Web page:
November 2, 2016

Survivor: "I Will Destroy You"

I reject the idea that "generations" can be categorized, labeled, or otherwise divided and classified in any real way. I find the articles and studies that aim and claim to do so belabored and flimsy, even by the already squishy social science standards. To make matters worse, almost every article you read on the subject is laden with bias - usually either derision or defensiveness. So when I heard that the upcoming season of Survivor would pit "Millennials" against "Generation X," I was less than enthused. (Clearly, CBS thinks this premise is a real hit or they wouldn't have also premiered The Great Indoors this year.)

As long as we're stereotyping, I guess these are the two generations to pit against one another, if you have to pick two. You have to have the millennials in there (for the buzzword), and millennials and boomers are really cut from the same cloth. I mean, this song could just as easily be our anthem as theirs. (Oh yeah, I'm a millennial. Did I mention that?)

The generational splits in this game have proven to be far less important than CBS had no doubt hoped. In none of the tribal councils after the tribe swap did the majority generation stick together. Now, I haven't kept Survivor statistic spreadsheets, but as I remember it, that's unusual. And it means that these generational tribes were even less reliable an indicator of unity than tribes of random, unrelated strangers. Which brings me to my main point: This season of Survivor, meant to be an exciting cultural battle between the young and the slightly older (Or, as CBS liked to swing it, the lazy and the hardworking), has quite possibly achieved the opposite of its goal. Instead of proving how distinct these so-called generations are, the show has demonstrated how people are people. No matter their age, you'll find the same weaknesses (arrogance, overconfidence, anxiety) and the same strengths (empathy, loyalty, strategic smarts) within a tribe of five, eight or ten. Those traits will play out in the same unexpected, if predictable in hindsight, ways throughout a season of Survivor. Which makes Jeff Probst's attempts to highlight the generational differences adorably out of touch. (He thinks we still write "u" for "you" when texting! He's such a Gen-Xer!) (←That's a joke, obviously.)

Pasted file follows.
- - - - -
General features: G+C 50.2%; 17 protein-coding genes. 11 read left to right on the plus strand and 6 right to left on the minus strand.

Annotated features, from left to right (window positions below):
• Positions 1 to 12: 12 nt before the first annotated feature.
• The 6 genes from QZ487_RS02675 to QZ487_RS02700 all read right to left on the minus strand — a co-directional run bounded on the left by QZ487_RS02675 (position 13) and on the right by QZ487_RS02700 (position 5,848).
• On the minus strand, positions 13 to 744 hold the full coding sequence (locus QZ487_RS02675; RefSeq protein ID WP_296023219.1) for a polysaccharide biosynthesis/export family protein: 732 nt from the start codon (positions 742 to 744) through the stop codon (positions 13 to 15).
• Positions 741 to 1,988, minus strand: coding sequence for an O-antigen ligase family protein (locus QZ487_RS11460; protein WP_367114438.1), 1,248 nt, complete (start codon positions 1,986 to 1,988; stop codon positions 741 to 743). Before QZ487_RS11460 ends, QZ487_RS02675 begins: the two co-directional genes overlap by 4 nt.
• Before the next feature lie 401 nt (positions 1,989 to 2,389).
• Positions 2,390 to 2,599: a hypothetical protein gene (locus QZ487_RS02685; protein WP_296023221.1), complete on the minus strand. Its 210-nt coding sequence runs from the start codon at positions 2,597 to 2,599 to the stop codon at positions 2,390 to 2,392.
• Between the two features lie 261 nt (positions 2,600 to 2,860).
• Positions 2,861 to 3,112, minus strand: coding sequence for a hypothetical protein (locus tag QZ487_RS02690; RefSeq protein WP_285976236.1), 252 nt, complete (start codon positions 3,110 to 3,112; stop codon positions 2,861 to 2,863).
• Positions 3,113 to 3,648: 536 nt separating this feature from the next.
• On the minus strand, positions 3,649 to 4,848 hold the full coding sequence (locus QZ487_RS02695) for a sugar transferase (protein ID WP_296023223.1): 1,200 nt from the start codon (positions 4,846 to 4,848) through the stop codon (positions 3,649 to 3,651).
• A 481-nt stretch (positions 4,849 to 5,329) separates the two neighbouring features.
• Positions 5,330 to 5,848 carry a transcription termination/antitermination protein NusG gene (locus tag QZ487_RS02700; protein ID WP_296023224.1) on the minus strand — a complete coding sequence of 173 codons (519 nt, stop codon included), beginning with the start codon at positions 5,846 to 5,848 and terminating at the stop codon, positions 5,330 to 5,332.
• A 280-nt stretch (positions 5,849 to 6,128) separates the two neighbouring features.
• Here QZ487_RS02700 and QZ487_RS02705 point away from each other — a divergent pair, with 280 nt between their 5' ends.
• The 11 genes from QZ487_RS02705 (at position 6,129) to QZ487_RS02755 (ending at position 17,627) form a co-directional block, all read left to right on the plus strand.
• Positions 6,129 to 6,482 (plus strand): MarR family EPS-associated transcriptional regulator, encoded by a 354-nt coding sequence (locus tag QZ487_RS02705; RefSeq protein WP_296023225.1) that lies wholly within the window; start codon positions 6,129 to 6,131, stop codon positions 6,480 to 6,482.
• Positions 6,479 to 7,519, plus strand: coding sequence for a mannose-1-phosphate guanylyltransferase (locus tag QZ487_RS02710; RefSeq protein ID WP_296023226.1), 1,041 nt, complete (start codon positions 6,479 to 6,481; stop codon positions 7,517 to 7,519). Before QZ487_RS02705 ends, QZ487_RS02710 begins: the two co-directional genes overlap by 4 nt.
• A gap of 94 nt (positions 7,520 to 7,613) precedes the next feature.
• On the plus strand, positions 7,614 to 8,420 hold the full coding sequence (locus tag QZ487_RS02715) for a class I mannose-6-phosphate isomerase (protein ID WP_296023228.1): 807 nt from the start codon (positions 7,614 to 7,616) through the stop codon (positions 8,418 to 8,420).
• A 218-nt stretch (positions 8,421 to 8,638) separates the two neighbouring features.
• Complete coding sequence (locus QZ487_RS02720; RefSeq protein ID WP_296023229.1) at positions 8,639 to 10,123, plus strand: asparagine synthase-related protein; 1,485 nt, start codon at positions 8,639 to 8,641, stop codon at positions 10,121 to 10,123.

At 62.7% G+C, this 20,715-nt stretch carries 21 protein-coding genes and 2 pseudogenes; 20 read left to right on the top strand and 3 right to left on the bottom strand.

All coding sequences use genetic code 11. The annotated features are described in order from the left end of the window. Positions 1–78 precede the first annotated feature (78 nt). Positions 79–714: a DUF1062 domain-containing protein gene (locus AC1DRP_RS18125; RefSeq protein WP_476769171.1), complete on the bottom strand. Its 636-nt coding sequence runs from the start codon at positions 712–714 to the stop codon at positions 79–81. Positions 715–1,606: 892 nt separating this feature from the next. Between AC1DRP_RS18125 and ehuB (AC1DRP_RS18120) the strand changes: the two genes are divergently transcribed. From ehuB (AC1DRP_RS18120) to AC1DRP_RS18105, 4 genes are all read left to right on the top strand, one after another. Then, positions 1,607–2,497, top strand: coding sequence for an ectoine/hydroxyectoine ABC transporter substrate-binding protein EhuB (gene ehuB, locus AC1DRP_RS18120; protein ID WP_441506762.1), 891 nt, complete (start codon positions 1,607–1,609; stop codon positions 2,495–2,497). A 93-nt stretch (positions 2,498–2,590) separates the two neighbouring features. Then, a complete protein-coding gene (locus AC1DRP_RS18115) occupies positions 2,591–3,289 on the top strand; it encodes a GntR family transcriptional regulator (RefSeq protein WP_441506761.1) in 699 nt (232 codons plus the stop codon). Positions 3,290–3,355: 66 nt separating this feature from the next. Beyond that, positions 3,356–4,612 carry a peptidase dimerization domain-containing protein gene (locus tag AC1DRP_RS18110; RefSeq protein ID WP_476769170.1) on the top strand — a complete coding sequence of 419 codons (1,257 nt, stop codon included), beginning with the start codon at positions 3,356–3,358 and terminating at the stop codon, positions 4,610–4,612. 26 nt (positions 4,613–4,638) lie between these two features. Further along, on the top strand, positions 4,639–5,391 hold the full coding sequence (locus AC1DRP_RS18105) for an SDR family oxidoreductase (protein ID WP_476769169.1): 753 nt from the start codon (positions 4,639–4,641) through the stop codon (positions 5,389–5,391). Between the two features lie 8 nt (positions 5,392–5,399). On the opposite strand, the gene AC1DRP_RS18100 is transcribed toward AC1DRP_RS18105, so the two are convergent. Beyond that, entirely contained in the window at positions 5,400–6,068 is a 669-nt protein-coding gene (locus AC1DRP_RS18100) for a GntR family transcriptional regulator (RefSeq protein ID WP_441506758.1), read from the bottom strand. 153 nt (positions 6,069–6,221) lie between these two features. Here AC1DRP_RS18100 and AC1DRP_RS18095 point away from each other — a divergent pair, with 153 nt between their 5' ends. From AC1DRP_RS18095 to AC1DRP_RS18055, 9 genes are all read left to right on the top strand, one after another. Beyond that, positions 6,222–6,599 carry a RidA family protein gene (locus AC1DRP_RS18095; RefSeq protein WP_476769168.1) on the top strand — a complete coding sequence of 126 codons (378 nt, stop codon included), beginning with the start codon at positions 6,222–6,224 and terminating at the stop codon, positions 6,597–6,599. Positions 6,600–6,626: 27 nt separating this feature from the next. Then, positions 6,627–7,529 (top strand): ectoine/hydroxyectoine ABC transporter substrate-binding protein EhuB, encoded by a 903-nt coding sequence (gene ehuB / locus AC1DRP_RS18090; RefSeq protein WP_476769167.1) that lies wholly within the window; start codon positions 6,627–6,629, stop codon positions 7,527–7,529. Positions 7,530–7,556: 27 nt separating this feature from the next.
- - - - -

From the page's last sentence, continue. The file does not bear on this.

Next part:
So yeah, I balked at the premise of this season, but then something weird happened. This season became GREAT. There's this cast of interesting, strategic players, many of whom are exceedingly likable. There are interesting home stories, especially for the millennials. There was an ill-advised power coupling that went down in flames. Exciting challenges, fun twists, and oh-so-many hidden immunity idols.

Adam, Jessica, Taylor, and Ken arrive at a challenge.
The Takali tribe surprised the rest when they returned from Tribal Council sans Figgy.

Take tonight's episode for example: Despite it's ominous title, "I Will Destroy You" was a lot of fun. Unexpected comebacks made both the Reward Challenge and the Immunity Challenge exciting. Michaela proved to be a challenge beast once again, which, combined with her football coach-esque plan for the remainder of the game which she all too readily shared with her tribemates, proved that she was entirely too strong to keep around.

Hannah brought the social game, if only briefly, when she identified Bret's ridiculous and shady occupational lie. Identity lies are about as old as the game itself, and they almost never work. But they sure are fun to watch play out. It almost makes me glad that Bret is still in the game, because I want to see what happens when the truth about his lie is revealed.

Jay made the most strategic move of the game so far. And OWNED it! Michaela was right - you want to go to Tribal Council. It is the way to get ahead in the game. You know who took that advice to heart? Jay. His move wasn't a paranoid one; it was a brilliant one that he made in the nick of time. By the next episode, the tribes will merge. Had Michaela been around, she would have dominated the individual game from that point forward. Jay smartly realized that he's got plenty of followers in the Millennial tribe. What he didn't need was another leader. Michaela was that leader that he had to take out. Plus, she knew about his idol. She was much too big a threat. Now, what Jay doesn't realize is that Adam has been making some big moves of his own and has been making ties with the Gen-Xers. See? So many moving pieces! So many clever players! I have no idea where this game will go next and that's what makes it great. CBS might think Survivor needs a gimmick to get us to watch, but all we need to keep us watching is the game itself.